Annuities are (a) a great way to make your money last as long as you do; (b) fee-laden, lousy investments pushed by greedy commission-hoarding salesmen; (c) so complicated they make your head hurt.

The correct answer, of course, is (d), all of the above. Duh. But I'm risking Excedrin headache #65 to review some of the newer developments in the annuities market, because some of them are getting better. And because we're not getting any younger.

First, a crash course: Annuities are savings vehicles that are also insurance products. As such, they come with tax advantages similar to those of 401k plans. Save your money via an annuity, and the income you earn in the plan is tax-deferred until you start pulling it out for retirement.

Annuities also come with some insurance-like guarantees: If you die before you cash out your plan, your heirs generally get a pile of money that may be roughly equivalent to what you put in, sans income.

There are two basic ways to categorize annuities. You can consider these the X and Y axes of annuities. First, they are divided by whether they are deferred (long-term savings vehicles that you buy when you are working in the expectation they will grow), or immediate (policies you buy upon retirement that start paying you monthly right away.)

The second way they are categorized is by how they grow: fixed annuities declare an interest rate and that's what you earn. Variable annuities allow you to choose how the money you put in your policy gets invested; you can choose mutual fund accounts that theoretically will allow you to earn more. Typically, deferred annuities are variable and immediate annuities are fixed, but they don't have to be.

Got that? The best thing about annuities has always been their ability to take some of the guesswork out of retirement. When a portion of your savings is stashed away in an account that promises to pay you monthly, even if you live to be 125, you can afford to be a little bit looser in the way that you invest and spend the rest of your money.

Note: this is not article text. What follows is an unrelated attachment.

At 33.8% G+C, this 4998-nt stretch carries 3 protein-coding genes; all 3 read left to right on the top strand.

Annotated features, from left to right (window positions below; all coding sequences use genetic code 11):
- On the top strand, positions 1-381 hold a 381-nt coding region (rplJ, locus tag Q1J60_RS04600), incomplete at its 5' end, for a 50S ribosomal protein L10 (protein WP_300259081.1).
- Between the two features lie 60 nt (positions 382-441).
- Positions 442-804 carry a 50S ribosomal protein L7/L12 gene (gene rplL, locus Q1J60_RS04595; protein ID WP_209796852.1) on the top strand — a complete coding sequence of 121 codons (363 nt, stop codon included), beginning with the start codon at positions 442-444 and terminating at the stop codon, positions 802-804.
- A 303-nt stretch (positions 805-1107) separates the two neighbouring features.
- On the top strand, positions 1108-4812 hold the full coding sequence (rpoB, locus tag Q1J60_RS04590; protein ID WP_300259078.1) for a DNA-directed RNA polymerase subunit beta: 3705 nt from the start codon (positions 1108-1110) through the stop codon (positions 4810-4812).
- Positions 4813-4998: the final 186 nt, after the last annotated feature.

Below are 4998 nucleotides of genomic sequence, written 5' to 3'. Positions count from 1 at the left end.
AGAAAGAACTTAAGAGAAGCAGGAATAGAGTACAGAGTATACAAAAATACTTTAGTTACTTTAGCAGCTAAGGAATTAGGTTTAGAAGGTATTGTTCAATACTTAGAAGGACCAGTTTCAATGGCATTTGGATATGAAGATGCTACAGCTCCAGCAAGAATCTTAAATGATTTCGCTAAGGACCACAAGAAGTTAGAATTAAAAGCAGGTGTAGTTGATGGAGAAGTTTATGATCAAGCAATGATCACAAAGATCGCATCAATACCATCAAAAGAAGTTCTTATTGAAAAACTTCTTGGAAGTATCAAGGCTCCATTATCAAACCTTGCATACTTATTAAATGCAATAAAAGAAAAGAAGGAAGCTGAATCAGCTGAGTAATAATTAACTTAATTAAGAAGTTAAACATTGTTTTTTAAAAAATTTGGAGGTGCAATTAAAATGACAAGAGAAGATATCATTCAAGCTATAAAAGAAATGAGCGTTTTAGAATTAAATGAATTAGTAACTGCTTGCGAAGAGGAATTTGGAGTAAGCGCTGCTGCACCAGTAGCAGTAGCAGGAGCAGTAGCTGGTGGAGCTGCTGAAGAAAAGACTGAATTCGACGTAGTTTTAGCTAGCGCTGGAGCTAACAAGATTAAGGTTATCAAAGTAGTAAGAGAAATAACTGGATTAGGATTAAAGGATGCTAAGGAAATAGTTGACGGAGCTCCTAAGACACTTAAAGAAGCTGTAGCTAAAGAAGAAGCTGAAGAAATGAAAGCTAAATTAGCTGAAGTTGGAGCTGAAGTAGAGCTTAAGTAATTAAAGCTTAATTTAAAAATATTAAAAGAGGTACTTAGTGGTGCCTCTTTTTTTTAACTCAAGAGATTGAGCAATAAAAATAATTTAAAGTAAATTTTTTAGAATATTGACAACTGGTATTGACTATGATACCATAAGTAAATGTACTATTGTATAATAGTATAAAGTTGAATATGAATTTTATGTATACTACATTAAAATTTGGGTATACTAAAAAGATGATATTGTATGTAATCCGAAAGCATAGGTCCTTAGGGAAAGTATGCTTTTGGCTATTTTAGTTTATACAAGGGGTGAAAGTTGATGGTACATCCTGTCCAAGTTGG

Now, insurance companies are sweetening their deals to attract baby-boom customers who may have been made wary by high fees and investment risks that often come with annuities.

Living-benefits riders, which guarantee minimum returns to variable annuity holders, have become particularly popular, says Mike DeGeorge, general counsel for NAVA, the trade association representing the annuity industry. Last year, roughly 64 percent of annuity buyers were opting to pay extra for these guarantees.

That may not always be worthwhile: These living benefits typically add between 0.25 percent and 0.75 percent in annual fees to the annuity, and can go much higher. Investors who simply put their money into a diversified portfolio for 10 years are highly unlikely to emerge with less money than they started with, a typical deal promised by those living benefits.

DeGeorge suggests that those guarantees enable policyholders to take more risks with their investment portfolios, possibly affording them higher returns. But most policy issuers also limit just how risky you can get with your portfolio anyway.

The bottom line? The industry has shown some willingness to get creative and make better products, and for some retirees and future retirees they may meet a need. But it's still an industry best approached cautiously.

It's not a good idea to put all of your retirement savings into an annuity: You might need to get at it for an emergency. It's also not a good idea to do all of your annuity-buying at once: with products always improving and the interest rates upon which fixed annuities are based going up, you might get better payouts if you stretch out your fixed annuity buying throughout your retirement.

And it's not a good idea to buy the first annuity you hear about from the first person who tries to sell you one. Make sure you understand the benefits, the built-in fees, the availability of investment choices, how much it would cost you in surrender charges if you wanted out, and how much the tax benefits are really worth to you. Then compare those policies with some of the direct sold policies that claim to be cheaper, such as those sold by Vanguard Investments, Charles Schwab, and Fidelity Investments.

You rarely have to race into buying an annuity: If you miss your chance today, there will be another one tomorrow. And it might be better.